Ultra-processed foods (UPF) are part of our daily food choices, often unknowingly presenting risks to our health.
UPFs are foods that have been heavily processed during production. They usually contain five or more ingredients and will have been prepared with food additives to change their flavor, texture and color or to extend their shelf life.
The Daily Mail followed up with a very interesting book, Ultra-Processed People, by Chris van Tuleken, which highlights just how widespread and damaging UPFs can be.
The increasing number of highly processed foods in our diet has been linked to obesity. It is also believed to play a role in the risk of type 2 diabetes and cardiovascular disease, and even in the development of certain types of cancer.
Researchers from Imperial College London recently published the results of a groundbreaking study that looked at the diets of 200,000 middle-aged people in the UK and found that higher UPF consumption is associated with increased risk of cancer, particularly ovarian cancer. and brain.
Dr. Kiara Chang, a researcher at Imperial who was involved in the study, told Good Health that the level of UPF in the average British diet is “extremely high and worrying.”
Part of the problem is that these foods are so ubiquitous that they can creep into our diets without us realizing it; even some seemingly healthy foods have processed ingredients
Southampton-based dietitian and nutrition consultant Priya Tiu pointed out the usual hyper-processed foods for each meal and suggested healthier, less-processed alternatives.
Ultra-Processed Foods (UPF): Flavored cereals, cereal bars, mass-produced sliced bread, flavored yogurts, fruit juices, bacon, sausages.
“Some cereals, including cornflakes, are minimally processed, but when the manufacturer starts adding flavorings, colorings, and lots of sugar, they become UPF.”
Cereals rich in fiber and without added sugars are a good option, says the nutritionist,
Yogurt with fruit or granola is often considered healthy, but while plain yogurt is minimally processed, if sweeteners, preservatives, stabilizers, or colors are added, then it becomes ultra-processed.
Granola bars that contain nuts, seeds, oats, and dried fruit may also be UPF. Always read the label. In general, Tiu says, if a product contains at least one item that is never or rarely used in your kitchen, it will be hyper-processed.
What about the toast? Industrial breads made only with wheat flour, water, salt and yeast are processed, while those whose list of ingredients also includes emulsifiers or colorings are ultra-processed.
Popular cereal bars are UPF and should be eaten in moderation. “Don’t eat one every day unless you’re in a real hurry,” Tiu says.
The type of milk you consume with your cereal, or in your tea or coffee, also influences the amount of UPF you consume.
“Cow’s milk is pasteurized, but nothing is added,” says Tiu. “But some oat milks and other plant-based milks are considered UPF, so it’s best to use them sparingly or stick to dairy, which is minimally processed,” she emphasized.
Fruit drinks often have trace amounts of fruit juice, but sugar is at the top of the ingredient list, along with coloring and flavoring.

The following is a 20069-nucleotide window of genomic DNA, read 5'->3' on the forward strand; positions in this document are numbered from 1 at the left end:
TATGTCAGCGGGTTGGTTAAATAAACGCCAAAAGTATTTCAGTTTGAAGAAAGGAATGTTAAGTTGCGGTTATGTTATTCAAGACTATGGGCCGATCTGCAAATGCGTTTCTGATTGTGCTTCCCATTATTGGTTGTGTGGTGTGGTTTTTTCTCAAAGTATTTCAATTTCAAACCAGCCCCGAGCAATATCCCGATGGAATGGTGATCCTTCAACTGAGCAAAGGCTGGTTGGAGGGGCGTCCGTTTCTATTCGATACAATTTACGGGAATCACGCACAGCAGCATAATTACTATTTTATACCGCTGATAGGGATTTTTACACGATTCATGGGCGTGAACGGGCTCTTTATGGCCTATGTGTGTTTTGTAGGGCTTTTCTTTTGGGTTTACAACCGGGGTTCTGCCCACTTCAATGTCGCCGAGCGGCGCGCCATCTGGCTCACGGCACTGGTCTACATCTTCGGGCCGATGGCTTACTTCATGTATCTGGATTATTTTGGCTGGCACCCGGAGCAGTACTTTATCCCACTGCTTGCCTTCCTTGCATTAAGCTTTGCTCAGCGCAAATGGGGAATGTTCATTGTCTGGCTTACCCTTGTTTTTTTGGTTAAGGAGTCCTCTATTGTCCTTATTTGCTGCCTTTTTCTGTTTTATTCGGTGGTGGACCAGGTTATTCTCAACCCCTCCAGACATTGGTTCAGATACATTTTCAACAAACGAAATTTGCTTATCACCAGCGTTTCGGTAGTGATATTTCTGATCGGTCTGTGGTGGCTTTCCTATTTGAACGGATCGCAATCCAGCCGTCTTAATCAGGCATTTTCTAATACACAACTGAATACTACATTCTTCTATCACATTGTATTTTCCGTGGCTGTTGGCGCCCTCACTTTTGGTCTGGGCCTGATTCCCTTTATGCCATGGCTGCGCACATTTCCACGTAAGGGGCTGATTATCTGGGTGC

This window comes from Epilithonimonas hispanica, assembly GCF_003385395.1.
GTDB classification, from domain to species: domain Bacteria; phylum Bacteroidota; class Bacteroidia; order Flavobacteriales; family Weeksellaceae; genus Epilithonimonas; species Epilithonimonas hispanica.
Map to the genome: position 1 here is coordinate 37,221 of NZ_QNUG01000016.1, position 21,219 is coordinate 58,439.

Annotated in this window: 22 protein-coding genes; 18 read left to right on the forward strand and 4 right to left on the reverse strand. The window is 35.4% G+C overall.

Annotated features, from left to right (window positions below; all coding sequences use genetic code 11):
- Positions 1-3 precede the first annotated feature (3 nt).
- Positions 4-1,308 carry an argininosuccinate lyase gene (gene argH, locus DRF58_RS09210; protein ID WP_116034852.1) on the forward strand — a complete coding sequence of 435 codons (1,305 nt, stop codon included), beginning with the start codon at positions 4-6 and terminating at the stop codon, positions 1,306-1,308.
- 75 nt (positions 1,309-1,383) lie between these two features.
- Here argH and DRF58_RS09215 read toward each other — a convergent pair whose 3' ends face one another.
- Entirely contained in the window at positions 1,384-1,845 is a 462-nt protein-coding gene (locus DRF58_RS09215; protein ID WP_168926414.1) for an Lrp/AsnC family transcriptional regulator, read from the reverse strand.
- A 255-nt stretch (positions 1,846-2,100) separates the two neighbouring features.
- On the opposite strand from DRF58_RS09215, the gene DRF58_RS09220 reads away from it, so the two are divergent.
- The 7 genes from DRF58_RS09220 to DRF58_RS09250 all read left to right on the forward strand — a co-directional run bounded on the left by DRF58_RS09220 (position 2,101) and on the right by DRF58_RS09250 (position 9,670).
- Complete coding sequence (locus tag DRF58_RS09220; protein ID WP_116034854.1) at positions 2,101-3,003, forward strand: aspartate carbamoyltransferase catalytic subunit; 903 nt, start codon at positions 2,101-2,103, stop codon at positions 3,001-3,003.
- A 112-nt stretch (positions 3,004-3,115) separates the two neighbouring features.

ANDprocessed foods (UPF) : Store-bought sandwiches, prepared sushi, and prepared salads
Millions of people enjoy store-bought sandwiches every day, and while many contain fresh, whole ingredients, most have additives to enhance flavors and extend shelf life, which is why they’re UPF.
“The perfect sandwich is one that you make yourself with fresh ingredients,” says Tiu.
“Avoid highly processed mayonnaise and sauces and opt for condiments like mustard or pesto that are less processed.”
The type of bread also makes a big difference.
“Mass-produced, packaged white bread (even whole wheat) with a long shelf life is cheaper, but highly processed and very low in fiber”
“Prefer freshly baked breads or those with seeds or oats,” said the nutritionist.
Tiu notes, “Meanwhile, with store-bought salads like Caesar salad, cooked chicken and dressings contain a lot of sugar, additives and flavorings that help make food more flavorful and stay fresh longer.”
“Instead, make a homemade salad with different vegetables for a variety of nutrients and a simple vinaigrette dressing.”
For the more sophisticated, fresh sushi contains rice, vinegar, fish and dried seaweed, but packaged sushi may contain fructose and glucose syrup, as well as acidity regulators and salt.
ANDprocessed foods (UPF) : Ready burgers, chicken nuggets, fish cakes, frozen fries, instant soups.
Popular brands of prepared pasta sauce are quick and convenient, but check the label for ingredients you don’t recognize. Emulsifiers and preservatives could turn your homemade dish into a UPF.
“For a nutritious homemade tomato sauce, fry chopped onion in a little oil and add a can of tomatoes and tomato paste with spices and garlic to taste.”
Plain white pasta is processed (though not UPF), so it’s fine, but be careful with flavored pastas with different fillings or those labeled ‘ready to cook,'” says Tiu.
“There are plenty of pasta alternatives that seem healthier, including some made with lentil flour, but check the label to make sure they don’t contain any unidentifiable chemicals that make them UPF,” she added.
Avoid frequent use of stock cubes that often contain high levels of salt and chemical flavor enhancers that can turn your healthy homemade dish into a UPF.
What about alcoholic beverages?
As for fermented alcoholic beverages, such as beer, cider or wine, they can be consumed in moderation. These are processed, but do not count as UPF. Therefore, they can be drunk with less regret.
On the contrary, gin and tonics, whiskey and rum are highly processed because they have additives in the production process”, adds the nutritionist, warning of the serious dangers of UPF.